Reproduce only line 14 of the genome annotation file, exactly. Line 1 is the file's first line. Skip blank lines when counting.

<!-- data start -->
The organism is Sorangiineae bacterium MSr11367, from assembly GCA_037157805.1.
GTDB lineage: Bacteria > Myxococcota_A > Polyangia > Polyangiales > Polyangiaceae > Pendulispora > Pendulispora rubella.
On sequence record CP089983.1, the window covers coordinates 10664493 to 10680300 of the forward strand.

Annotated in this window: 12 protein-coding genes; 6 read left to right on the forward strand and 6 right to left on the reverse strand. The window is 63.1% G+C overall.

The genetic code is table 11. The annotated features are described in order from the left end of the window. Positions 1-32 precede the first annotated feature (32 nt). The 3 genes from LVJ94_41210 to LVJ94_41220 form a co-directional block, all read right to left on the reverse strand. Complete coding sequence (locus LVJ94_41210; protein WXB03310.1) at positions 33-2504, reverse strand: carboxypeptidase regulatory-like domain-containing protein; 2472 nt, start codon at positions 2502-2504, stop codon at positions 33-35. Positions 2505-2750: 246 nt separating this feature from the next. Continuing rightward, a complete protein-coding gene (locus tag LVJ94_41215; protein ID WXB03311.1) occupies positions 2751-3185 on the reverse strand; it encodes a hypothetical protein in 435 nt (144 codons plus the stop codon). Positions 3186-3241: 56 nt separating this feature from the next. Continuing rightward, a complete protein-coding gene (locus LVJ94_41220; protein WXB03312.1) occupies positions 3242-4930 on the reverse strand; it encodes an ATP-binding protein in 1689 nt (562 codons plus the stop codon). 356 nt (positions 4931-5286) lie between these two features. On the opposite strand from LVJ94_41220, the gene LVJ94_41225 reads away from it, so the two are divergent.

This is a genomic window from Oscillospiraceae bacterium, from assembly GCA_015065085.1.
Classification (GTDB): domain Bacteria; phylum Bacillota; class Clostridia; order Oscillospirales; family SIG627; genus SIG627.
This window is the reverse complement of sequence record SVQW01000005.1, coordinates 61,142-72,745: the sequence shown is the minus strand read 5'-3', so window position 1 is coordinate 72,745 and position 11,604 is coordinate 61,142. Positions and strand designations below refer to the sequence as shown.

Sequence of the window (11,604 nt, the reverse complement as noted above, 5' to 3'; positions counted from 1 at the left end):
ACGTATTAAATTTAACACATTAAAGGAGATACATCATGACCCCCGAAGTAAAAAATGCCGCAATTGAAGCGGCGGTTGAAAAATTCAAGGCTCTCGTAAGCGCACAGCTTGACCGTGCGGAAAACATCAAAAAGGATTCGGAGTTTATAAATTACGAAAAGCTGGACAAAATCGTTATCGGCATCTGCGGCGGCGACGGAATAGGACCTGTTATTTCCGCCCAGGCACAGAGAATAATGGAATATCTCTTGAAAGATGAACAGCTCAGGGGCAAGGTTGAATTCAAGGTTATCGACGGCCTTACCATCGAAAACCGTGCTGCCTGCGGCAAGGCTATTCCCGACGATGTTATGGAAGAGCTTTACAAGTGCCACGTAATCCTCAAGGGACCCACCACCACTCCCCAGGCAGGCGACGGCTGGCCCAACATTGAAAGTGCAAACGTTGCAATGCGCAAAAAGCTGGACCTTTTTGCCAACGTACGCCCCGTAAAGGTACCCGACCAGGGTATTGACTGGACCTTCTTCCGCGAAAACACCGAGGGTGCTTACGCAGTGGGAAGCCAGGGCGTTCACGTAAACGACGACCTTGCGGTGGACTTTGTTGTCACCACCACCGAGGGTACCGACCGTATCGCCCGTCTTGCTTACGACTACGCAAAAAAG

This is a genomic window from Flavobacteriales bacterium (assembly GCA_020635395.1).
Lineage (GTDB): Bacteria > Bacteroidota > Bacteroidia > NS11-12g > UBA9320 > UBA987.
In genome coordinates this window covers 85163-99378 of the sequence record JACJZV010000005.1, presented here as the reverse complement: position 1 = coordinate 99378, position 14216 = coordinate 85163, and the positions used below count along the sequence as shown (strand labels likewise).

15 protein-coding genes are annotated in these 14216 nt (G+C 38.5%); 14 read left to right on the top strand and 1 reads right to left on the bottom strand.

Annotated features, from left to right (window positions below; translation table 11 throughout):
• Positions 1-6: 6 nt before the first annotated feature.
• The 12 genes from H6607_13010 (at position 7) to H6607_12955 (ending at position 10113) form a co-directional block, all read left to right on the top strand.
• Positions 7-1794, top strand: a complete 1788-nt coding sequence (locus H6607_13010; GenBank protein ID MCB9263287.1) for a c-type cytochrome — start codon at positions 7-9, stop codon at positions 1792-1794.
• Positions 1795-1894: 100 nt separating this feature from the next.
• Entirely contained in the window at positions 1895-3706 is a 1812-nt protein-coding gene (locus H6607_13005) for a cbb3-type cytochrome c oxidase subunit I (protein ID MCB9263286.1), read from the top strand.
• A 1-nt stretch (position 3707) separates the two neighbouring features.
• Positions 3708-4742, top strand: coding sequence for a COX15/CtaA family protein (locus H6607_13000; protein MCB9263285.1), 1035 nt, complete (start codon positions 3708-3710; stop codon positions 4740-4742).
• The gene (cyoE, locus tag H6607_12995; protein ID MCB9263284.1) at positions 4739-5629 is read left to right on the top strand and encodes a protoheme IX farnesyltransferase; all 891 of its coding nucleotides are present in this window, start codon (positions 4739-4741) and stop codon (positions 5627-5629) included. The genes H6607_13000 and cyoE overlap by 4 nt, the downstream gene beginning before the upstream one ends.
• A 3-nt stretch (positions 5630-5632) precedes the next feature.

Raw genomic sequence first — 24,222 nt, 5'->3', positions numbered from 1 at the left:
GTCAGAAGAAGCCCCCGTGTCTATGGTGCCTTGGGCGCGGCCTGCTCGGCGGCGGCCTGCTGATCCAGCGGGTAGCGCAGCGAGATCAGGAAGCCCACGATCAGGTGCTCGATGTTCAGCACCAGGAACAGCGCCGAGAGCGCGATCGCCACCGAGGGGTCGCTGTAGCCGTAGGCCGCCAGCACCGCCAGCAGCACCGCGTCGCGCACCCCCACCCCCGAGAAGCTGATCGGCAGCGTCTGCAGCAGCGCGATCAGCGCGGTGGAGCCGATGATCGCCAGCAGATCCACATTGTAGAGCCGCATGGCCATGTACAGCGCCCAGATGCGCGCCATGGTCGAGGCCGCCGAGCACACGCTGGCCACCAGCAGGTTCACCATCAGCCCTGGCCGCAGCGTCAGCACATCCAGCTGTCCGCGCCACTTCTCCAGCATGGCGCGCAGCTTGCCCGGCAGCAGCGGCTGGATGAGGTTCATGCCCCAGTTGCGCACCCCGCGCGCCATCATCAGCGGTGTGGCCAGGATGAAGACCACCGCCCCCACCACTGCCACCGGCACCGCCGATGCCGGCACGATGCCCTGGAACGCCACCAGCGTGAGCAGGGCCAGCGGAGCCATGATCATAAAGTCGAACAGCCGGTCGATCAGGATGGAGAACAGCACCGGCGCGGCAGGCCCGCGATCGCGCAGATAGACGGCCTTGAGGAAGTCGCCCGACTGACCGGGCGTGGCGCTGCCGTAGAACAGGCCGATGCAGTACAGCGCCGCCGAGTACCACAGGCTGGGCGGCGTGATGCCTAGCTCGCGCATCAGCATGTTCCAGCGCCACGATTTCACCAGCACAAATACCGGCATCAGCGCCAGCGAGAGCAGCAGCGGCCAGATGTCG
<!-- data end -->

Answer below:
15 protein-coding genes are annotated in these 14216 nt (G+C 38.5%); 14 read left to right on the top strand and 1 reads right to left on the bottom strand.